The future of 3D computer graphics… from 1982
Back in the early 1980s, a spinning square world heralded the start of a computer animation revolution, as this archive BBC footage shows.
Back in 1982, computing was really going mainstream. Tron, the story of a computer programmer trapped inside a mainframe, was making millions at the box office; Commodore released the C64 — the highest-selling single computer model of all time; and an eight-year-old from Florida’s new high score on the arcade classic Pac-Man was such big news that it allegedly prompted a congratulatory letter from President Reagan.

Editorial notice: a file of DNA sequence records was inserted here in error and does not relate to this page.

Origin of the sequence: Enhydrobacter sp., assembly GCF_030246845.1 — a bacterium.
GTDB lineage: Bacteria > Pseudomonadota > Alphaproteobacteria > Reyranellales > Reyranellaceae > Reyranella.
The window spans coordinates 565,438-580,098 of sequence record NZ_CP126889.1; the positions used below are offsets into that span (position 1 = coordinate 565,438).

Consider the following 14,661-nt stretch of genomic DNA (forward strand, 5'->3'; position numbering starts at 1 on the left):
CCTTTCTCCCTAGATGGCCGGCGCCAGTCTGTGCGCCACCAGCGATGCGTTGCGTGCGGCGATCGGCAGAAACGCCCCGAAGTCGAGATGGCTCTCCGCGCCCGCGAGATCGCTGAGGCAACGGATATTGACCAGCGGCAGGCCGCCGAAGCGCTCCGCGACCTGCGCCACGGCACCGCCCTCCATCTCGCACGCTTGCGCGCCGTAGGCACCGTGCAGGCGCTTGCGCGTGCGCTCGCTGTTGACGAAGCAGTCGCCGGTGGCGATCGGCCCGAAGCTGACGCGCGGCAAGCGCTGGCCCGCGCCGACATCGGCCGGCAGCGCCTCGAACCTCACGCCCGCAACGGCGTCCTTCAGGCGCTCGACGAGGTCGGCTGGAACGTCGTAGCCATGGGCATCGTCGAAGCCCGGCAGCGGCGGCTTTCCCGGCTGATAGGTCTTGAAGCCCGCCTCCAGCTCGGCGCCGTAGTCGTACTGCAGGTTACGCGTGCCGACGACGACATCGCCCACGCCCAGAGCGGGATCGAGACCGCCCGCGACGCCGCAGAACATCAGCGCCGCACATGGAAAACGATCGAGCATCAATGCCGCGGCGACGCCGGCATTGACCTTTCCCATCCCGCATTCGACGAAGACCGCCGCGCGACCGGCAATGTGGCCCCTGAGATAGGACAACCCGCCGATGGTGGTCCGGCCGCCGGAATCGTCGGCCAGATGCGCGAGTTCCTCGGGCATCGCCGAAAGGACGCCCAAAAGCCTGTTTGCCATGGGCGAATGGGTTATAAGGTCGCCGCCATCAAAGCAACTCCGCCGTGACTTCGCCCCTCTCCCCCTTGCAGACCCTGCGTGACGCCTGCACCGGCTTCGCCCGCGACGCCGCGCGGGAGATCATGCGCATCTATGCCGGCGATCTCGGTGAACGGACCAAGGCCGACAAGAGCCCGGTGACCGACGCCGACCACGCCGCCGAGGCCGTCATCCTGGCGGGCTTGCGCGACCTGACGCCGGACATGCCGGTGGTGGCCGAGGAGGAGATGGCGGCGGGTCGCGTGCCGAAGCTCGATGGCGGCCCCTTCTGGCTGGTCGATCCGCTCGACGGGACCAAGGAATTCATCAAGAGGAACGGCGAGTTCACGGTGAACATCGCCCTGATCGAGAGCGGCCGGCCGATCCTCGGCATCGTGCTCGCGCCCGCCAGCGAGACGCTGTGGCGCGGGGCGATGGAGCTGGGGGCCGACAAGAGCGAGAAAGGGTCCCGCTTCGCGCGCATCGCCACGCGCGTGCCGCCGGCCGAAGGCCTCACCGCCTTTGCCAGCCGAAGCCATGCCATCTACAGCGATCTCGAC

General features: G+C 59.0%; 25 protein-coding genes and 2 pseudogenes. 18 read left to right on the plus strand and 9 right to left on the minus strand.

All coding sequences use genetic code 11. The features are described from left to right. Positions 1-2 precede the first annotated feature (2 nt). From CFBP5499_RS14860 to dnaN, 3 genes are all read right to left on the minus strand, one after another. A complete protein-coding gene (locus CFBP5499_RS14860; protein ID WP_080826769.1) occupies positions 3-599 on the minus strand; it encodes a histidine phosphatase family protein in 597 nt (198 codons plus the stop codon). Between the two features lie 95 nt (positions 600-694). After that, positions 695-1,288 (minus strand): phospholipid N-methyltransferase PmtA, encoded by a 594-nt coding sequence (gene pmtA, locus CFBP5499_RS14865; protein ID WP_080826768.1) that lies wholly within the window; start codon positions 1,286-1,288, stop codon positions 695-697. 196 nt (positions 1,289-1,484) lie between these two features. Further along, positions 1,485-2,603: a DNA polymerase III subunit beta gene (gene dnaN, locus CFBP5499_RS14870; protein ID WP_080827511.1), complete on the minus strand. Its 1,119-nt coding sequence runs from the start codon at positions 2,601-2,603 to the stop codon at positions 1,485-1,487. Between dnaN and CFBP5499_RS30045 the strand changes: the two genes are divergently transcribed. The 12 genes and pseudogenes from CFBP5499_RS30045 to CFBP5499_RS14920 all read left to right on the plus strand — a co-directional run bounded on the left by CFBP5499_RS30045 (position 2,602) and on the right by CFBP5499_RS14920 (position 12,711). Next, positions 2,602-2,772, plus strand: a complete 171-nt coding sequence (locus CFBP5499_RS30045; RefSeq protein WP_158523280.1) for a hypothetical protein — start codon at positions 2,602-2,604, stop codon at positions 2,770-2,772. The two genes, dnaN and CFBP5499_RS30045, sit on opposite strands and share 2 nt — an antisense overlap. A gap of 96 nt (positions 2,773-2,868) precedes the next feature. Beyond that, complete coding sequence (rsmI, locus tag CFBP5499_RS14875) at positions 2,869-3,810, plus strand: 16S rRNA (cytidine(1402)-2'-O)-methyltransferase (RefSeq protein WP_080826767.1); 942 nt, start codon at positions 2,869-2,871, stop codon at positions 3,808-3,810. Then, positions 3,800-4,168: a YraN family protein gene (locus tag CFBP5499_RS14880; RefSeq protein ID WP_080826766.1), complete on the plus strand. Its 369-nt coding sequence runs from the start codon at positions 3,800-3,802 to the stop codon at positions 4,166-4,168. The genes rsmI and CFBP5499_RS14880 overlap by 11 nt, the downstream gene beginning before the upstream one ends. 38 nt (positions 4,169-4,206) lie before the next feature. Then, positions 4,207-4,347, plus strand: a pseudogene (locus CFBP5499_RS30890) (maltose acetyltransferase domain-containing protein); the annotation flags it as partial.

But BBC show Tomorrow’s World was more interested in what the future of computing had to offer. In the video above they introduced viewers to the wonders of CGI. Now, by dicing TV images up into 625,000 pixels and rearranging them, three-dimensional, solid-looking images were a button push away — slashing weeks off the production time for whizzy TV animations.
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Originally published at ink.pixelkingdom.se.